Since its launch in India, Amazon Prime Video’s track record in censoring its own content has been arbitrary, and downright puzzling at times.
Sarpatta Parambarai, Pa. Ranjith’s ambitious boxing film, never had a theatrical release. And yet, Amazon appears to have got a version of the film cleared by the Central Board of Film Certification, which regulates films in theatres, DVDs, and films shown on television. The law does not stop Amazon from streaming the film as it was made. However, the company went and cowered behind the safety of a Censor Board certificate.
Even tamer swear words in Tamil films are frequently muted, anything that is even slightly politically subversive is undermined, and on top of the intrusive smoking warnings in the corner of the screen, drinking warnings are also added — warnings that Amazon has faithfully reproduced, in spite of, as recently as July 19, the government clarifying in Parliament that this was not required for streaming services. A CBFC official in Chennai refused to provide a cut list unless in response to an RTI application; we filed that application and got the cut list below. Amazon did not respond to a request for comment.
As expected, the CBFC has removed all traces of subversive messaging that filmmakers like Ranjith have increasingly got stonewalled on: swear words are obviously gone, but so are politically-charged dialogues (“He’s gone [from] […] our party!”, “dictator,” “Kalaignar,” [a reference to M. Karunanidhi, the former Chief Minister of Tamil Nadu] “Indira [Gandhi]’s dicatorship, the Congress crowd, [we demand you] resign,” “chief minister… party,” and “DMK” are all gone from the certified version of the film.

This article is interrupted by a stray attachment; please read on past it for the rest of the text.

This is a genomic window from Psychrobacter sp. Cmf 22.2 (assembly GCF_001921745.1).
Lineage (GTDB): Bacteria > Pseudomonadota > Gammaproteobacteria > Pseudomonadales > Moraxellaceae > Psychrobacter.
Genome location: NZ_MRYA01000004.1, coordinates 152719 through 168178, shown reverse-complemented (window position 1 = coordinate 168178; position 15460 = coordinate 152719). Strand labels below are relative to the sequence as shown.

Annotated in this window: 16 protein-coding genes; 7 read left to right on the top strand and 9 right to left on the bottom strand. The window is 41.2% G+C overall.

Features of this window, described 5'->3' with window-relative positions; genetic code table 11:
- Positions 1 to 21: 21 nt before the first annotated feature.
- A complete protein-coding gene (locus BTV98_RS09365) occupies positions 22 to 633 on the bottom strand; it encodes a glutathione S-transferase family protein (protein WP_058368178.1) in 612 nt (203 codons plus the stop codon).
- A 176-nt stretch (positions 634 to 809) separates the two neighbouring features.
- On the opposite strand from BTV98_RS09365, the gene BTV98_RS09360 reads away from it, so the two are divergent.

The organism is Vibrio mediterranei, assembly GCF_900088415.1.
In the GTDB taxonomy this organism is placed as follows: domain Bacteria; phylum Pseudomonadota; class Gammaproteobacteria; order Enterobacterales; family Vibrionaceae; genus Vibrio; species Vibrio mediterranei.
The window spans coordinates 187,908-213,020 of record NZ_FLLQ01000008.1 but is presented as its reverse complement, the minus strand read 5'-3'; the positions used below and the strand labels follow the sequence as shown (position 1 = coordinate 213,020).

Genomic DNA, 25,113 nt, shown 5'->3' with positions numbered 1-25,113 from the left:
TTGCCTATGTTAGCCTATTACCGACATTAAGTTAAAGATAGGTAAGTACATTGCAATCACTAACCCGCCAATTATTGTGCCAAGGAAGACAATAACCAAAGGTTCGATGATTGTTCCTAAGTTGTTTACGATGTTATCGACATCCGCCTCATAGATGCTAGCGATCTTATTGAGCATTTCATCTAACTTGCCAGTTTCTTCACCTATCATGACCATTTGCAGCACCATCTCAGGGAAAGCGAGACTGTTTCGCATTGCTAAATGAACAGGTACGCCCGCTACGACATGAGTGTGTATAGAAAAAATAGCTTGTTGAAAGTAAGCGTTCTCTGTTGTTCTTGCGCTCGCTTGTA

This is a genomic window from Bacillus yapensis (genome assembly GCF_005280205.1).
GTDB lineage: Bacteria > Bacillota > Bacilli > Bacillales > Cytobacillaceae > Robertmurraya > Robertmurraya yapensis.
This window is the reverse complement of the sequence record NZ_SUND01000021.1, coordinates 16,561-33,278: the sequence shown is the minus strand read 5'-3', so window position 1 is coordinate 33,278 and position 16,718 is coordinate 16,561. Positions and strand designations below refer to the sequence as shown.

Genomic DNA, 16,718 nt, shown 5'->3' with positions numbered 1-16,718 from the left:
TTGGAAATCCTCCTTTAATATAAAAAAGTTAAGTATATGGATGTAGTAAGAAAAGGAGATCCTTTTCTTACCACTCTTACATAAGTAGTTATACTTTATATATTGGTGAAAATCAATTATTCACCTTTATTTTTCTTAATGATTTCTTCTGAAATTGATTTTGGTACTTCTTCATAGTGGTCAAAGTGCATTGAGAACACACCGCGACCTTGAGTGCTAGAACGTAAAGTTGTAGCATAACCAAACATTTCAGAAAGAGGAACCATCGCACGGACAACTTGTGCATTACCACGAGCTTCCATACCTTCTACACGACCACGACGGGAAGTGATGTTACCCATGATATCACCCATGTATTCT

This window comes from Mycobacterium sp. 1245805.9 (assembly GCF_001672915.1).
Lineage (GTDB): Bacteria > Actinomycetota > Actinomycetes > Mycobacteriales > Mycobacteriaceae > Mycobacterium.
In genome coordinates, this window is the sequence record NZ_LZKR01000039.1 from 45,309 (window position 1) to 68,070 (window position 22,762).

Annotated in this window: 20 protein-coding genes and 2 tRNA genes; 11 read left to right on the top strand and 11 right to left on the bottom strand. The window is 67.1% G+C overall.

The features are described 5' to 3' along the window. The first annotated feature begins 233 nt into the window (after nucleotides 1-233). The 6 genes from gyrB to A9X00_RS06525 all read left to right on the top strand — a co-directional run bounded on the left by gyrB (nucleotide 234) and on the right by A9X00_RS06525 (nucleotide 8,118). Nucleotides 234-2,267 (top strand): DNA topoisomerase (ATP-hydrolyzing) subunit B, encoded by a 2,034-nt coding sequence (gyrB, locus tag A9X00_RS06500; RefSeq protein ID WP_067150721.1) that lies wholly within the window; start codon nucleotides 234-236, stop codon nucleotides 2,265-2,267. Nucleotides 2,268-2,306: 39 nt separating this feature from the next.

This has happened with pretty much the entirety of Amazon’s Indian film catalogue. Another film by Pa. Ranjith, Kaala, was censored noticeably by the CBFC, with several words muted throughout the film. Amazon maintained that censorship online too. But this same streaming platform released widely publicised thrillers that allowed creators to explore sensitive themes. How does that happen?
Extreme caution and ill-timed bravery
When Amazon Prime Video first launched in India, perhaps out of an abundance of caution, they over-censored their content. They removed an entire segment from The Grand Tour. They blurred genitalia in films in non-sexual contexts that were already rated for adults. Profanity was either muted out or removed from subtitles in shows. The year was 2016, and Hotstar and Netflix were pretty much the only comparable streaming services in town with a decent operational and marketing presence.
But with Indian films, the problem was even worse: Amazon, unlike Netflix, put up films as cleared for theatrical exhibition. Amazon set a precedent that others followed. ZEE5, SunNXT, Mubi, Sony LIV — name a streaming service, and they put the CBFC cut of Indian films on their service, whereas foreign films, even those that have a censored theatrical version in India, largely escape this requirement.